• Heart disease: A PET scan can help detect which parts of the heart have been damaged or scarred, and it can help identify circulation problems in the working of the heart. This information can help plan treatment options for heart disease.
  • Medical research: Researchers can learn vital information by using PET scans, especially about the workings of the brain.

The Procedure

A PET scan is normally an outpatient procedure. The patient should not consume any food for at least 4 to 6 hours before the scan, but should drink plenty of water. Avoid caffeine for at least 24 hours before the scan.

During the procedure, the doctor will inject a small amount of radiotracer into a vein. The tracer can also be breathed in as a gas, taken by mouth, or injected directly into an organ. Depending on which the organ is involved, it may take from 30 to 90 minutes for the radiotracer to reach the targeted part of the body being checked on.

The patient will be asked to stay still and not talk. Some patients are given medication to relax. When the patient is ready, they are taken to a special room for the scan. They will lie down on a cushioned examination table. The table slides into a large hole so that the patient is surrounded by the machine.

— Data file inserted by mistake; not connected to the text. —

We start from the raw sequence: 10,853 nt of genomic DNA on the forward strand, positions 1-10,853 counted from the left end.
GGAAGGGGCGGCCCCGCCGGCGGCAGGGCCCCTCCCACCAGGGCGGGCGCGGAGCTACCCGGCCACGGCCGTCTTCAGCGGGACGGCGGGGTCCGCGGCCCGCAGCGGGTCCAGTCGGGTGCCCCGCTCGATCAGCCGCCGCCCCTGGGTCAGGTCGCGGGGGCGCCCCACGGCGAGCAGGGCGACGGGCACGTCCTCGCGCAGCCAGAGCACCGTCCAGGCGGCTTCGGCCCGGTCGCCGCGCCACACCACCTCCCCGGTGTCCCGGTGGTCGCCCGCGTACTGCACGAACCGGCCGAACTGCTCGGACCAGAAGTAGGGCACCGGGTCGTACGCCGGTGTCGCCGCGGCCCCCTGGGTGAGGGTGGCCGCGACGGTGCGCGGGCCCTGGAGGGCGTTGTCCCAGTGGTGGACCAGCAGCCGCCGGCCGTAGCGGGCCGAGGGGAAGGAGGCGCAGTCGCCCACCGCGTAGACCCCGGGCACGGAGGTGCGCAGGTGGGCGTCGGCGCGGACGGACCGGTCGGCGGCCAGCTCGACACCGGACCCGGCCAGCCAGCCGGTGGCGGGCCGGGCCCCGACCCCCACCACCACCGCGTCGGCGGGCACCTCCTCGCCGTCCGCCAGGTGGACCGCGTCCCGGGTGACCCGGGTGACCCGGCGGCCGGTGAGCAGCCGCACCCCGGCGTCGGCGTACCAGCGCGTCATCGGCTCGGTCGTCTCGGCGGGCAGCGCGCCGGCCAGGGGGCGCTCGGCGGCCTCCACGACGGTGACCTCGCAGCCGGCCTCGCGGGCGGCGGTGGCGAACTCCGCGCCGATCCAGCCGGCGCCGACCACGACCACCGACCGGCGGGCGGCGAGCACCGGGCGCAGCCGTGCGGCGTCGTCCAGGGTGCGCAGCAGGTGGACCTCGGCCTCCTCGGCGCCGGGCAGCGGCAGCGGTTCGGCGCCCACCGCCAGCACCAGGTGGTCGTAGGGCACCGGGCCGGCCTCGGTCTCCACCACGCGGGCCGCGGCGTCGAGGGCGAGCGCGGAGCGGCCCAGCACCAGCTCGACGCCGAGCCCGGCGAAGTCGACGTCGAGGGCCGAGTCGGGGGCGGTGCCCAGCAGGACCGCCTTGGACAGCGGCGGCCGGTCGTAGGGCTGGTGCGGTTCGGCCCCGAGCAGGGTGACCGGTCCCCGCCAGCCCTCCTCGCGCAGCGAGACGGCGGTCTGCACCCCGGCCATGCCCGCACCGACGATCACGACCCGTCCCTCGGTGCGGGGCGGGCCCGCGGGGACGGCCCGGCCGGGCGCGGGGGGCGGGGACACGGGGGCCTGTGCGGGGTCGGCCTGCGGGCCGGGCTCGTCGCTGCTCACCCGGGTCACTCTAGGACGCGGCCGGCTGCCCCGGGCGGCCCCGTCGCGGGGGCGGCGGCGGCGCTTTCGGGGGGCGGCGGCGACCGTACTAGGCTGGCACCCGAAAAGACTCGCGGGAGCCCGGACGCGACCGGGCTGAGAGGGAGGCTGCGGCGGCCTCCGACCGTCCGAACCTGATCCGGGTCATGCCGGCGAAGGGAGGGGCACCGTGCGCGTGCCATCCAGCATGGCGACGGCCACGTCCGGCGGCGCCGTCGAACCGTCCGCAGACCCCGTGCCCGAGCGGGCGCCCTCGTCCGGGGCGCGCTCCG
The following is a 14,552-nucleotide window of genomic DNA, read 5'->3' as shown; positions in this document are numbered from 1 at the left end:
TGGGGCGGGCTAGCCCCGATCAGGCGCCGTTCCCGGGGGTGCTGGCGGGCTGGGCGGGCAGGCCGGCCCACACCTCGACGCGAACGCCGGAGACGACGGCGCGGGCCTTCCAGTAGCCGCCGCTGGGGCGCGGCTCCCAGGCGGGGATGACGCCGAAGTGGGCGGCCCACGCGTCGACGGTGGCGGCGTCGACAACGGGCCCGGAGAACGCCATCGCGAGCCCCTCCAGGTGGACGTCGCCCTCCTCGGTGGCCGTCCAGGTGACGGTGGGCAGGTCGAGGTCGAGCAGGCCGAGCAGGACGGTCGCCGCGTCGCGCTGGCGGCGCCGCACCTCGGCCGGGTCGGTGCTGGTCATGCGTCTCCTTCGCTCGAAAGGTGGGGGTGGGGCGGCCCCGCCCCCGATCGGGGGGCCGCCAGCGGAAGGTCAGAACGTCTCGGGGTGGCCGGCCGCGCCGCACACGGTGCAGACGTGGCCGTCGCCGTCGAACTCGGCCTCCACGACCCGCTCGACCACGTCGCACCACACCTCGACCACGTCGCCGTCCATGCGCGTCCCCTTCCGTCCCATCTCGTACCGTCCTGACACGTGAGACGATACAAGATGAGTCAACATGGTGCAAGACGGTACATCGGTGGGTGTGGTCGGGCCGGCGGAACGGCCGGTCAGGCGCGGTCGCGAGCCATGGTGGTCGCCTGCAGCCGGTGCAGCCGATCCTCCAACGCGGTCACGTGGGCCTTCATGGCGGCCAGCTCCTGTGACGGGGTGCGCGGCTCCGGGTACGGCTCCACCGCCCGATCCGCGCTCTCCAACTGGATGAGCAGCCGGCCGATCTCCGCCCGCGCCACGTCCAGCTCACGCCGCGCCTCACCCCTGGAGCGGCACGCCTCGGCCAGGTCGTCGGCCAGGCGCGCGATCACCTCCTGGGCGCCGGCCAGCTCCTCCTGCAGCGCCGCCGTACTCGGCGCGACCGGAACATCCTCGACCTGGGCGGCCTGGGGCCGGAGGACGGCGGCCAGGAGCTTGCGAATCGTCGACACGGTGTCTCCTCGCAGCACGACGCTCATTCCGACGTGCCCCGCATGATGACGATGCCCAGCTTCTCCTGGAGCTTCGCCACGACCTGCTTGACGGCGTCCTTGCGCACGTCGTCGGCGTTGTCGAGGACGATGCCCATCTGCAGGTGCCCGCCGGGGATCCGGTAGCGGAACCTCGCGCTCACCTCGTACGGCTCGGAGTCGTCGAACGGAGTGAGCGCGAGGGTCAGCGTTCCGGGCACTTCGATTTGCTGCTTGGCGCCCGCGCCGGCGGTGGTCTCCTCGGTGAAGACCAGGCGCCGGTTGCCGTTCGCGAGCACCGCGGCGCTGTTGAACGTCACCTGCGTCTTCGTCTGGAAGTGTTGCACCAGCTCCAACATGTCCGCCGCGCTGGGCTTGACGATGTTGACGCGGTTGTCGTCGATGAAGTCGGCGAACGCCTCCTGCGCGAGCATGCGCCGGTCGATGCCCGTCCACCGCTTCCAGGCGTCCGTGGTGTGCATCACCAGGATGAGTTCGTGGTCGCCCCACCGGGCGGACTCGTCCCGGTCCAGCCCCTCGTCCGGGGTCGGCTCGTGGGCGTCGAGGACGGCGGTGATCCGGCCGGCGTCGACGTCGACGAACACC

The patient will have to stay as still as possible. During the scan, the machine takes images. Depending on which part of the body is being scanned, this takes about 30 minutes.

A qualified practitioner will watch the patient during the scan. The entire testing procedure typically takes about 2 hours. Most patients can go home as soon as the scan is finished.

Patients should consume plenty of liquid to flush the radioactive drugs out of their system more quickly. The radiotracers should have left the body completely within 3 to 4 hours.

What are the Risks

There is a risk of radiation exposure. For most people, the benefits of having a PET scan clearly outweigh the risks. However, because a PET involves radioactive material, it is not suitable for everyone. A pregnant woman should not have a PET scan, as the radioactive material may affect the fetus or the infant.

If a woman is breastfeeding, she should follow directions for pumping and discarding breast milk, and ask the doctor when it is safe to resuming breastfeeding based on the test performed.

Following a PET scan, a patient may be advised to stay away from pregnant women, infants, and young children for a few hours, as the radioactivity poses a small risk.

Hollywood Diagnostics Center has been recognized as a leader in the medical diagnostics field while performing over 30,000 diagnostic procedures annually.  The center continues to be at the forefront of medical technology by progressively updating its equipment and procedures to reflect the latest advances in medicine. HDC is your complete, one source provider of all diagnostic services.

If you require for any reasons an MRI, a PET Scan, a mammogram, ultrasounds of any kind, an EKG or even a bone density scan, this is the center that can take care of all of those tests and needs and more. You can even request an appointment by clicking RIGHT HERE!